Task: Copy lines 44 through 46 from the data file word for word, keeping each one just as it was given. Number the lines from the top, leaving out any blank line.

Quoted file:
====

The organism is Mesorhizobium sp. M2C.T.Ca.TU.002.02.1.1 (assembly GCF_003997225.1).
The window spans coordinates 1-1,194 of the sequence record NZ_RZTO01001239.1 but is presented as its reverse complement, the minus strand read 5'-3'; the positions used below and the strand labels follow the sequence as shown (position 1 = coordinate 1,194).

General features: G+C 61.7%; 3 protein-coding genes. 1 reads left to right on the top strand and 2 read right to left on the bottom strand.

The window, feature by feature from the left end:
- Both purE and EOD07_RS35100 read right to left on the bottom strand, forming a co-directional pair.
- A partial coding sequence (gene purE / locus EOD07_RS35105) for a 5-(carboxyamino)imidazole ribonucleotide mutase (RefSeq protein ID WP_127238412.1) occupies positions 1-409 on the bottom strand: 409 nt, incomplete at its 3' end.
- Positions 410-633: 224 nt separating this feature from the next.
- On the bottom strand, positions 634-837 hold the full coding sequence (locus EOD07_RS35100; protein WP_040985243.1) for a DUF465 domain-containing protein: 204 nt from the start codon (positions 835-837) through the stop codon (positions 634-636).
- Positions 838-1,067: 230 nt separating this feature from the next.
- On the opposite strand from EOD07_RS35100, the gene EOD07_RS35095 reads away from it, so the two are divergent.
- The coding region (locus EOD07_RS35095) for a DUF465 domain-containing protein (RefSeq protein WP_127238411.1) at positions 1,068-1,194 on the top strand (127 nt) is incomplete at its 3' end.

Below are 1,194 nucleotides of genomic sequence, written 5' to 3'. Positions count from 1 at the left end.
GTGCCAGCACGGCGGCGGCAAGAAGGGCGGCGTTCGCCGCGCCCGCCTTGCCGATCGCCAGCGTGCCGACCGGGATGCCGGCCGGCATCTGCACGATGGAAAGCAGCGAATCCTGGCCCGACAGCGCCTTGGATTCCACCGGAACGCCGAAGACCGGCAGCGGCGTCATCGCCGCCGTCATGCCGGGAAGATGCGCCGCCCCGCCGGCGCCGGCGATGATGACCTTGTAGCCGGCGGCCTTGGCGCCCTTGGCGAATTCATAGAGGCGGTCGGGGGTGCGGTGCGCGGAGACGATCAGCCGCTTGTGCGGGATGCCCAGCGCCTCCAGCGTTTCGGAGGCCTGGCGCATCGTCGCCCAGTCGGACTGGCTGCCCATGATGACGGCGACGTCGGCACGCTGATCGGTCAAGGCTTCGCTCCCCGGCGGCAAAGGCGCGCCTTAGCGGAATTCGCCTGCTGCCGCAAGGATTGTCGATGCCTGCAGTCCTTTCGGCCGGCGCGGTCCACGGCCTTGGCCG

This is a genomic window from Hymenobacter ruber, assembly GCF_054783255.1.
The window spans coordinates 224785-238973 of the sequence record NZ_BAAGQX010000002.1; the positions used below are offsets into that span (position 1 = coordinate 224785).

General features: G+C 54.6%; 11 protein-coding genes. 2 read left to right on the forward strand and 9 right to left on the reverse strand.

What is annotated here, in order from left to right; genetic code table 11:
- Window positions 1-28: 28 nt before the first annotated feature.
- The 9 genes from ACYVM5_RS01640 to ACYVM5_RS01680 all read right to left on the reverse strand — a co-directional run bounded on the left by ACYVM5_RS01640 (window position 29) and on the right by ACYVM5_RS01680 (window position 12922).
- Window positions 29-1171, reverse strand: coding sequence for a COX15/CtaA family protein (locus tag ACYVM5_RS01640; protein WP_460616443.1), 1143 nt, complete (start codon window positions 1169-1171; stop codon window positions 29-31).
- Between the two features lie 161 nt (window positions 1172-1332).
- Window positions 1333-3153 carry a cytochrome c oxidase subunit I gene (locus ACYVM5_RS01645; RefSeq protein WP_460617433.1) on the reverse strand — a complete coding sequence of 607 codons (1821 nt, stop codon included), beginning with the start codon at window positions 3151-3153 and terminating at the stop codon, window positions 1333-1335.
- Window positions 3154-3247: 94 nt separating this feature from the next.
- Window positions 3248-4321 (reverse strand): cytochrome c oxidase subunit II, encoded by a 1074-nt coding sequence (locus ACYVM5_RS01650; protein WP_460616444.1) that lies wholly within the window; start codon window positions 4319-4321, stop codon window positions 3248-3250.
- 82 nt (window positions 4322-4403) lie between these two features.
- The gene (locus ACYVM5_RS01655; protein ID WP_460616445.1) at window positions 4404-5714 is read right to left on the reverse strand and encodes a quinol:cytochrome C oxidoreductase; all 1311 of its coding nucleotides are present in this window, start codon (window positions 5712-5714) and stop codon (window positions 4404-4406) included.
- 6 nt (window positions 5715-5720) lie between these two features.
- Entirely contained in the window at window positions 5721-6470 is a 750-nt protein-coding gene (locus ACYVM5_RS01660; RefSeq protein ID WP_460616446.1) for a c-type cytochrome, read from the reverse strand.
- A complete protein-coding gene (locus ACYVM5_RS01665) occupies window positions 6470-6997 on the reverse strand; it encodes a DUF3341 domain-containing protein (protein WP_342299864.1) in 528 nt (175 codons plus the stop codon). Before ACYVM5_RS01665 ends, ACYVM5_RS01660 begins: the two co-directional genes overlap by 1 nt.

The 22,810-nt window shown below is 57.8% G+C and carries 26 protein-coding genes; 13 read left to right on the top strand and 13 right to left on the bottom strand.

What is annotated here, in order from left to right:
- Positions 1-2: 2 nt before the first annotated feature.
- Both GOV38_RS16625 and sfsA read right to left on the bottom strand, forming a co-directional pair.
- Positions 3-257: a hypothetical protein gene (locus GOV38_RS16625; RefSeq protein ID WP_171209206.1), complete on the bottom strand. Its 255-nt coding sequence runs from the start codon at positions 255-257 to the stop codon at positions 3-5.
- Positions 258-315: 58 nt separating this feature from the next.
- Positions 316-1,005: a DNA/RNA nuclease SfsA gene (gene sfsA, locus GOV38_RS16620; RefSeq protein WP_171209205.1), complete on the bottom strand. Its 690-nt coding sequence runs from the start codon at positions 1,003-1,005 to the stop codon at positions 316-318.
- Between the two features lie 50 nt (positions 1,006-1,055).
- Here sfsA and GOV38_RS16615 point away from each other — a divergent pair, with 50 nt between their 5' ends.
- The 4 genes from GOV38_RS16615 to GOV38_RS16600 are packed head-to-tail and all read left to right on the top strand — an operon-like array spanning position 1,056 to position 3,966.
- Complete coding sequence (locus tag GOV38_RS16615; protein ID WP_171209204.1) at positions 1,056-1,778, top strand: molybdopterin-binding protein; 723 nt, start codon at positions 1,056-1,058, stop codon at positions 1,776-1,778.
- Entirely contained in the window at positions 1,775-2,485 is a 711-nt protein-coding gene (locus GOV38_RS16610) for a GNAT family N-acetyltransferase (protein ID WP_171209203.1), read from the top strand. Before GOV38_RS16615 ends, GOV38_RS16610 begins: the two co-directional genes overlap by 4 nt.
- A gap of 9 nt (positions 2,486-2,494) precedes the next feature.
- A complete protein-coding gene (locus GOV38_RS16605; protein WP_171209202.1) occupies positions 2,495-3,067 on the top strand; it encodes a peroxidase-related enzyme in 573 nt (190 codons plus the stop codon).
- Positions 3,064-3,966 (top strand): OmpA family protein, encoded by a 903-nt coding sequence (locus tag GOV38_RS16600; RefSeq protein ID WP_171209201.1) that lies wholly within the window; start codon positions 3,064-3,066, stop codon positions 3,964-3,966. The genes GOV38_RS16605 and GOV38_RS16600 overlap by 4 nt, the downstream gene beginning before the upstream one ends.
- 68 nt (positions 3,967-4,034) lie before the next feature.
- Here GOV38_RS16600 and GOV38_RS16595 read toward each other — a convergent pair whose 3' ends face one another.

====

- Positions 3,064-3,966 (top strand): OmpA family protein, encoded by a 903-nt coding sequence (locus tag GOV38_RS16600; RefSeq protein ID WP_171209201.1) that lies wholly within the window; start codon positions 3,064-3,066, stop codon positions 3,964-3,966. The genes GOV38_RS16605 and GOV38_RS16600 overlap by 4 nt, the downstream gene beginning before the upstream one ends.
- 68 nt (positions 3,967-4,034) lie before the next feature.
- Here GOV38_RS16600 and GOV38_RS16595 read toward each other — a convergent pair whose 3' ends face one another.